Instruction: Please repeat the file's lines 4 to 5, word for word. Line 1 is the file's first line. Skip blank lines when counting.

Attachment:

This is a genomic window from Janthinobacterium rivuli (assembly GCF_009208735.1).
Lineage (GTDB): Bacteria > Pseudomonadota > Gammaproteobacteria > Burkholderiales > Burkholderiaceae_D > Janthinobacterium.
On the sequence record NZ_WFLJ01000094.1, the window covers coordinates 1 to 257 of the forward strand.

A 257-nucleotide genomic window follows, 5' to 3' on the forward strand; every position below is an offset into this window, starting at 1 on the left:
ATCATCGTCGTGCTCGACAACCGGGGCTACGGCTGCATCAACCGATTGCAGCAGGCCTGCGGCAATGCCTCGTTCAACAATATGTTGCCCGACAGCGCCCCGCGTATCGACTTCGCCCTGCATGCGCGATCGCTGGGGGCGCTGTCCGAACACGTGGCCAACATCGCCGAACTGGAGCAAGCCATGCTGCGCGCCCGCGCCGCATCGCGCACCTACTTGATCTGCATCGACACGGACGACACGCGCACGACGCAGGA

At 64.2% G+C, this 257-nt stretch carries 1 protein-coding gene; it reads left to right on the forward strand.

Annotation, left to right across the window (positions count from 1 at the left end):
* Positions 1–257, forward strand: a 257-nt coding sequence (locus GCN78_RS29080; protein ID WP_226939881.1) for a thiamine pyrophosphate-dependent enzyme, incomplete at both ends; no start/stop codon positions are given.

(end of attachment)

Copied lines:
A 257-nucleotide genomic window follows, 5' to 3' on the forward strand; every position below is an offset into this window, starting at 1 on the left:
ATCATCGTCGTGCTCGACAACCGGGGCTACGGCTGCATCAACCGATTGCAGCAGGCCTGCGGCAATGCCTCGTTCAACAATATGTTGCCCGACAGCGCCCCGCGTATCGACTTCGCCCTGCATGCGCGATCGCTGGGGGCGCTGTCCGAACACGTGGCCAACATCGCCGAACTGGAGCAAGCCATGCTGCGCGCCCGCGCCGCATCGCGCACCTACTTGATCTGCATCGACACGGACGACACGCGCACGACGCAGGA